How can such a significant issue consistently escape the attention of well-meaning progressives everywhere? One explanation proffered by Alex Randall in Red Pepper is that the centre-left’s arguments on global warming have focussed on the wrong issues: the impact on terrorism, migration and, on the positive side, the opportunities presented for Keynsian job creation. By doing this they have convinced no one and left the way open for the climate deniers, including President Elect Trump, to prosper.

Another explanation, and one that surfaces from time to time in the Croydon Environment Forum, is that global warming is simply too big an issue for any local group to have any impact. Better to concentrate on street cleaning and similar mundane issues more clearly under the control of the local authority.

As communists, we sympathise with the first explanation and reject the second. Part of the problem, as we see it, is that the centre-left fails to recognise that a profit driven (capitalist) society is incapable of addressing the problem. Karl Marx, writing in the nineteenth century, predicted from historical evidence that capitalism would only be overturned and replaced by socialism when the growth in the economy it facilitated became impeded by some fundamental constraint it was incapable of surmounting. Although it took two world wars, capitalism has shown remarkable resilience in overcoming all the constraints it has faced until now. In the 21st century it’s becoming increasingly clear that CO2 emission is first constraint it is incapable of surmounting. The solution – the only solution – is for us to replace capitalism before it destroys us.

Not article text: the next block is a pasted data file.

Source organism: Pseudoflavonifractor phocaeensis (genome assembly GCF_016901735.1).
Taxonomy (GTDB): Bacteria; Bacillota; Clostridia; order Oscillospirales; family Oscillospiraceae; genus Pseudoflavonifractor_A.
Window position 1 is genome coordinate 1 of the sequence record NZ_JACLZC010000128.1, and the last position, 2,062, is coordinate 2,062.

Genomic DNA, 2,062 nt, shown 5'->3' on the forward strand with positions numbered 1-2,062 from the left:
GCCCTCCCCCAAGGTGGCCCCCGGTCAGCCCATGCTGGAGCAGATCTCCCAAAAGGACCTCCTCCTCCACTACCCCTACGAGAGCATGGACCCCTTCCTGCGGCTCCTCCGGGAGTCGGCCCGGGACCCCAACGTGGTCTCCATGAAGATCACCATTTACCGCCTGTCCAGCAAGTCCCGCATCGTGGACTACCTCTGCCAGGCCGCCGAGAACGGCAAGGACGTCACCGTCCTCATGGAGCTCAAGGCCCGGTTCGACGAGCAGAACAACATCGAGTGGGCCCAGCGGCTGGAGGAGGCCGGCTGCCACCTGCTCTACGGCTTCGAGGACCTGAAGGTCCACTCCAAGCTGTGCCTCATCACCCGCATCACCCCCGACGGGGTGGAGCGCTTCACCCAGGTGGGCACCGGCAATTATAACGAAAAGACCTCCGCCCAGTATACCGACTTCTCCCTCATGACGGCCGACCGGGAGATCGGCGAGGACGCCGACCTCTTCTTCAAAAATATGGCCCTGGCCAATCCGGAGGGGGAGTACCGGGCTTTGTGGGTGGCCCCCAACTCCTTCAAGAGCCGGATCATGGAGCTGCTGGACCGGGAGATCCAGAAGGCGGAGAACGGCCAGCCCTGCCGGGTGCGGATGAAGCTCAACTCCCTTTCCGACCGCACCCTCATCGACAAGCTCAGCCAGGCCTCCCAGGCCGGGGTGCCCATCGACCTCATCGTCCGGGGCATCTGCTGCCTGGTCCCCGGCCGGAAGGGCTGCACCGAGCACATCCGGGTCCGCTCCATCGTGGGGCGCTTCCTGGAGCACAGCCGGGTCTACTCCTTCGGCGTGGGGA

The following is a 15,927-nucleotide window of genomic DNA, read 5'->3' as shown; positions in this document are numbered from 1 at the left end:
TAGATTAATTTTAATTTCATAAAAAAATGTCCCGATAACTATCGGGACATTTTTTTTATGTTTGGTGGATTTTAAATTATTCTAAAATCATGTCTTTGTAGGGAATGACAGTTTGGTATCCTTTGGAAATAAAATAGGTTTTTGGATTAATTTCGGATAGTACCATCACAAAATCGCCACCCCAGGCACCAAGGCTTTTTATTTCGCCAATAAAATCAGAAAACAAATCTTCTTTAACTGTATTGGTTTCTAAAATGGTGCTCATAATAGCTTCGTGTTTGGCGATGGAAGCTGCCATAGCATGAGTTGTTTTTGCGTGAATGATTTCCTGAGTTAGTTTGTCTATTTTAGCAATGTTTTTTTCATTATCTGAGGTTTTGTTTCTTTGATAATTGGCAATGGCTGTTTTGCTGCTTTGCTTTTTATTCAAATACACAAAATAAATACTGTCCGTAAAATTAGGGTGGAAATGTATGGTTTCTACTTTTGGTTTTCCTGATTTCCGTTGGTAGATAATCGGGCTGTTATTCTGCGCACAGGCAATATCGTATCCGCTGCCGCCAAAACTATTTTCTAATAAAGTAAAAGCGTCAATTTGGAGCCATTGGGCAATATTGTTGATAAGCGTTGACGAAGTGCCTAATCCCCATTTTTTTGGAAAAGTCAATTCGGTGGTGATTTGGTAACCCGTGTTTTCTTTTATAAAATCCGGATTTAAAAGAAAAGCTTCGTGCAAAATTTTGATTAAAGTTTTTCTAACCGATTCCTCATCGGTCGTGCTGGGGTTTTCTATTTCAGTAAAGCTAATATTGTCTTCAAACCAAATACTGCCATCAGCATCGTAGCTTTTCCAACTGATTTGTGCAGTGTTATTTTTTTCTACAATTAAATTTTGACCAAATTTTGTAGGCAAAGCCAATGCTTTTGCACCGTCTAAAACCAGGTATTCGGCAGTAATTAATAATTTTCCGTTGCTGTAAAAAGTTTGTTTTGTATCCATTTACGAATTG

The Sleeping Poodle

It is the role of the Climate Change Committee (CCC) to monitor overall progress against carbon budgets and the 2050 target. It is the nation’s watchdog to confirm that the UK meets its commitment to cut greenhouse gas emissions by at least 80% by 2050, as set out in the Climate Change Act. ‘Watchdog’ is, however, a generous metaphor. A sleeping, toothless poodle would be more appropriate. The CCC was sidelined when Howard Davies, the bungling former head of the Financial Services Authority, produced his report recommending Heathrow expansion (see earlier comment). The CCC continued to doze while the government accepted Mr Davies’s recommendation, believing itself to be inhibited from examining “specific projects”, including even Heathrow expansion. It has, however, finally woken up to the fact that the Heathrow expansion is incompatible with the 2050 target. It has now belatedly called on the government to “publish a strategic policy framework for UK aviation emissions”. More of a whimper than a snarl!